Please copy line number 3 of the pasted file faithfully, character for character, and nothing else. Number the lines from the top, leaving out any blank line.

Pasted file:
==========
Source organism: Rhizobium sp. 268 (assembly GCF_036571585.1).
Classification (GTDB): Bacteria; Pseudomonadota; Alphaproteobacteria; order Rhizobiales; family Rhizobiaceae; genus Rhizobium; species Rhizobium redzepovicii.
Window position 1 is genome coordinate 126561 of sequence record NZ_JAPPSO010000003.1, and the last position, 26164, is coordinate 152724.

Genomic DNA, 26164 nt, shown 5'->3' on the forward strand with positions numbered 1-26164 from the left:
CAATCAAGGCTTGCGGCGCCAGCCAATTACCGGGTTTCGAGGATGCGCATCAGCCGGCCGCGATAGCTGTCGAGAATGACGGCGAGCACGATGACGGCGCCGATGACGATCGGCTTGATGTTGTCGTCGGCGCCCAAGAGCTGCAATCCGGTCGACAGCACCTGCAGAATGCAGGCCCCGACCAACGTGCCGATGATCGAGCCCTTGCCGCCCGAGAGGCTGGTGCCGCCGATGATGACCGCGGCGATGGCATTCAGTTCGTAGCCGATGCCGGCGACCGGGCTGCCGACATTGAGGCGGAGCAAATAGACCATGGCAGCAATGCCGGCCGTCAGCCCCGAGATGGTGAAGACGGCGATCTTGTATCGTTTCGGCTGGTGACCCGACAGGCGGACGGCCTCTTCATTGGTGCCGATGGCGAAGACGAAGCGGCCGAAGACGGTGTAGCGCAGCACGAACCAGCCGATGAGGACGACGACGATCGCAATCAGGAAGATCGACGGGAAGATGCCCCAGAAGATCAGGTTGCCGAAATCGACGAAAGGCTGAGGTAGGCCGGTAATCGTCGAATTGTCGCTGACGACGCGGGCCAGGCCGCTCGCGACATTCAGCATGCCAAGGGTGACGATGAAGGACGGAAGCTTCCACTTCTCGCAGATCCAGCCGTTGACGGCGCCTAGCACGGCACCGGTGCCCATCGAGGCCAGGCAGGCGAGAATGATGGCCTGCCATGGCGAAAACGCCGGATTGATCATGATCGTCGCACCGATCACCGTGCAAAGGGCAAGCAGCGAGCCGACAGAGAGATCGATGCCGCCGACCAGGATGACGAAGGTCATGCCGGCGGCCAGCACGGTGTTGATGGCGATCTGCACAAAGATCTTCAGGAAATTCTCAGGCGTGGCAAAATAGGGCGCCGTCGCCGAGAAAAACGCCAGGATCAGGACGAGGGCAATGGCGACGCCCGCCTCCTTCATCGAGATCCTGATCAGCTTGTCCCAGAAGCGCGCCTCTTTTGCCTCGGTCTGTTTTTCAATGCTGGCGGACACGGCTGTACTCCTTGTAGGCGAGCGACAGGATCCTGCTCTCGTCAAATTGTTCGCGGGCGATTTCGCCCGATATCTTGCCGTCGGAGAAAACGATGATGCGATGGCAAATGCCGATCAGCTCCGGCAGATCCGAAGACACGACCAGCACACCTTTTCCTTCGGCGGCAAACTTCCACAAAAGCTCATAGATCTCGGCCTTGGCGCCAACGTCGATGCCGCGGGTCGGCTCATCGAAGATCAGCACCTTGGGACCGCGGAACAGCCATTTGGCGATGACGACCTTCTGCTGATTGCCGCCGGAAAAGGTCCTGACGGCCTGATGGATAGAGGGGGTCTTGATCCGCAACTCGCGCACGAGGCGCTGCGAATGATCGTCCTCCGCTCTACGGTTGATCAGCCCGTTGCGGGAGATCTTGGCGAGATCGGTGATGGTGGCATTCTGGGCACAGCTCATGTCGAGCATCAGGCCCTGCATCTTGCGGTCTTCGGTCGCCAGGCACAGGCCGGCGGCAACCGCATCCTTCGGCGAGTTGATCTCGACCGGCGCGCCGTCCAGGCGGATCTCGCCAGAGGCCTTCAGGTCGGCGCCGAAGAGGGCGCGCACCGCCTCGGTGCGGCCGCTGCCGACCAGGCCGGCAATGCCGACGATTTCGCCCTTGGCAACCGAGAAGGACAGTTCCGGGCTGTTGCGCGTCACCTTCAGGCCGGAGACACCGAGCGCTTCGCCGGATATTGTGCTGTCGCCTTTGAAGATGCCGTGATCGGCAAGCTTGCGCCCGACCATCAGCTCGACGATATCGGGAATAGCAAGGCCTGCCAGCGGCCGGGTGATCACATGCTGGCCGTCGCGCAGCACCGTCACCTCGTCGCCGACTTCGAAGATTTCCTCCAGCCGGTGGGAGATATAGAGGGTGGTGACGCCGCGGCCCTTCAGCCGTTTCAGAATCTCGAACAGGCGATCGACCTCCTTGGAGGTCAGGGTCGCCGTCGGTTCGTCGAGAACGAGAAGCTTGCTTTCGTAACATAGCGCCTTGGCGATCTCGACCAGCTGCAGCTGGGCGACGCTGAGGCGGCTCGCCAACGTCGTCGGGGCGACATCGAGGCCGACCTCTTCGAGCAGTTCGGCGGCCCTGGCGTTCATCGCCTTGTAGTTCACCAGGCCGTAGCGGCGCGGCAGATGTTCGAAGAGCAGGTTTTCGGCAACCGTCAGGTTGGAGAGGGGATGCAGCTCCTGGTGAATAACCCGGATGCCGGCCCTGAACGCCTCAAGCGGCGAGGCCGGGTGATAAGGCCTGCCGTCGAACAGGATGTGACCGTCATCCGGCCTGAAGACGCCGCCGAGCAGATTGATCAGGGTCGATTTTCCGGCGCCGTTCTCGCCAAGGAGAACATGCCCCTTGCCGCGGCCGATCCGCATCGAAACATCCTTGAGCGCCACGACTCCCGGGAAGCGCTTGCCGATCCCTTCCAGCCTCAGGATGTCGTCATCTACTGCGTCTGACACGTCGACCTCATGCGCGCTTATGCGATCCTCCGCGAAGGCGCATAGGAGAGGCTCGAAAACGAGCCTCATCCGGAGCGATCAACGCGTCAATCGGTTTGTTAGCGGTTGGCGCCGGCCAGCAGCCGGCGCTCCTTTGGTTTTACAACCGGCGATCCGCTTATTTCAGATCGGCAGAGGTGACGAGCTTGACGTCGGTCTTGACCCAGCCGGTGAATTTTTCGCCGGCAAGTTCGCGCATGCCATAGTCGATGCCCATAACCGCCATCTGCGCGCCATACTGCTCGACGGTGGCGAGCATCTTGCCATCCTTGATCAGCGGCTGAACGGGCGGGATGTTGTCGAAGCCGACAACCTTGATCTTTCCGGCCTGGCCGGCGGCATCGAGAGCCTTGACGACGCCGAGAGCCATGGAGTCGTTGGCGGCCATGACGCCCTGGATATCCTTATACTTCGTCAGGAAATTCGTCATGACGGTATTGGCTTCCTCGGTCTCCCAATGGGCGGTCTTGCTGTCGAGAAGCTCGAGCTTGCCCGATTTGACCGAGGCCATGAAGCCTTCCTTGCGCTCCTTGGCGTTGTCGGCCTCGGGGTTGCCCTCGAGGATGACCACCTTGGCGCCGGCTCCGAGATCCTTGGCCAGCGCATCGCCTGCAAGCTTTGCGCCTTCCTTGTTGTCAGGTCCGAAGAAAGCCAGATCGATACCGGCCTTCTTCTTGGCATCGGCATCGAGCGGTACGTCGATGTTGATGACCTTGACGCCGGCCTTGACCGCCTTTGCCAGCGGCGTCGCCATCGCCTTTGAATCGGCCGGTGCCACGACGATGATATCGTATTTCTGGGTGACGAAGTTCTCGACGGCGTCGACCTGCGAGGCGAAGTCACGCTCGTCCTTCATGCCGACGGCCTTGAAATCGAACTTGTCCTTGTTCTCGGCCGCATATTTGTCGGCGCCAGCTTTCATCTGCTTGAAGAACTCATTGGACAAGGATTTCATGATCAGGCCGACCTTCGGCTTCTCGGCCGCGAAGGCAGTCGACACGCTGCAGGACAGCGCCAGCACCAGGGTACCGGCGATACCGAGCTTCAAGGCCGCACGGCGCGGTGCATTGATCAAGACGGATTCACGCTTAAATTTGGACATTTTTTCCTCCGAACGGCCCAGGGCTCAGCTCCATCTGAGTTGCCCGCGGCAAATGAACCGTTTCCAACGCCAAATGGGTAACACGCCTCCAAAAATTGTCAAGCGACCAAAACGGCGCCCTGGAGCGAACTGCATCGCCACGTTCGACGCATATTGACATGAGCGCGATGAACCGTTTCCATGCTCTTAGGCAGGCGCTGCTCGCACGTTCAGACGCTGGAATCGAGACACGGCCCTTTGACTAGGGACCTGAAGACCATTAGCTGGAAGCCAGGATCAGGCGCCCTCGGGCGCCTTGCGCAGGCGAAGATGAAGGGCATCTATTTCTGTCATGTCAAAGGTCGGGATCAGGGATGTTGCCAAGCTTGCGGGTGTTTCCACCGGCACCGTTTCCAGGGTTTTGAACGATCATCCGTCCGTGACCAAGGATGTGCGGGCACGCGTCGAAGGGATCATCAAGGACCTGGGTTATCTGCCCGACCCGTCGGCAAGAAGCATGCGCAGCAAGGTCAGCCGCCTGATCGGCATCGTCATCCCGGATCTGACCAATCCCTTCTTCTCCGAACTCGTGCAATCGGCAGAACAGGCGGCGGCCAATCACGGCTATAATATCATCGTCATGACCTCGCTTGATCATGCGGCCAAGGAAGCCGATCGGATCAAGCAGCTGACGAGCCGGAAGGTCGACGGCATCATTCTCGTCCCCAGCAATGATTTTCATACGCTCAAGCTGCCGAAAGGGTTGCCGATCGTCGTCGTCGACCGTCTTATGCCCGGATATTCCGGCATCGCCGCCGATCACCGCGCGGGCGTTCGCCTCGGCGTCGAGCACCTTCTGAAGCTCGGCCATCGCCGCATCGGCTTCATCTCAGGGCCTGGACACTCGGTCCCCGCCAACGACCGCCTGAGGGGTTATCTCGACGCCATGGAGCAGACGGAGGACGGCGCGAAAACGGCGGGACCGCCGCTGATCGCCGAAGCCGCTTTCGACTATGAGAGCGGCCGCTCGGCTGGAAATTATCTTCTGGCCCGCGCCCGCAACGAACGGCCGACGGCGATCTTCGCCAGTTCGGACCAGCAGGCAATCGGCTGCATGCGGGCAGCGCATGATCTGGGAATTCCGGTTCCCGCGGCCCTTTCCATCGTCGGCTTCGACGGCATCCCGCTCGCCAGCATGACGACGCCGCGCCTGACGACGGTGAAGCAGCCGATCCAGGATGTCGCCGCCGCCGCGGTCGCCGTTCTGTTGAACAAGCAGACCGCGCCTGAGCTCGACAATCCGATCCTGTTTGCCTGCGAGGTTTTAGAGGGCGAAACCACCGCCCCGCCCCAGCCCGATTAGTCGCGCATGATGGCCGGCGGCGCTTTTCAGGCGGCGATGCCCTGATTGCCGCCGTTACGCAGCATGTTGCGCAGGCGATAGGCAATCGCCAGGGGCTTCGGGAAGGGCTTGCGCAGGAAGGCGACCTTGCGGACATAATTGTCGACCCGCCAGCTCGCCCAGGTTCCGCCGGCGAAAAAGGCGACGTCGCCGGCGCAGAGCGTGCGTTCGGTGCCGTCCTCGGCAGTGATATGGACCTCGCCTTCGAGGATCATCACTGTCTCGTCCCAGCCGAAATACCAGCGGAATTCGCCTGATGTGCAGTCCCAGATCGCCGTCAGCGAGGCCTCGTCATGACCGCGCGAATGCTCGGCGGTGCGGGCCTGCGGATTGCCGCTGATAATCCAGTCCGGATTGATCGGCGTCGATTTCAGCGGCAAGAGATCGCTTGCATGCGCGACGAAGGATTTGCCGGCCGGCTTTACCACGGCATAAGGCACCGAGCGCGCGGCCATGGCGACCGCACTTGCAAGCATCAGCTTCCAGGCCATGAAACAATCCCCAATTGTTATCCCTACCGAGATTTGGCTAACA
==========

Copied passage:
Window position 1 is genome coordinate 126561 of sequence record NZ_JAPPSO010000003.1, and the last position, 26164, is coordinate 152724.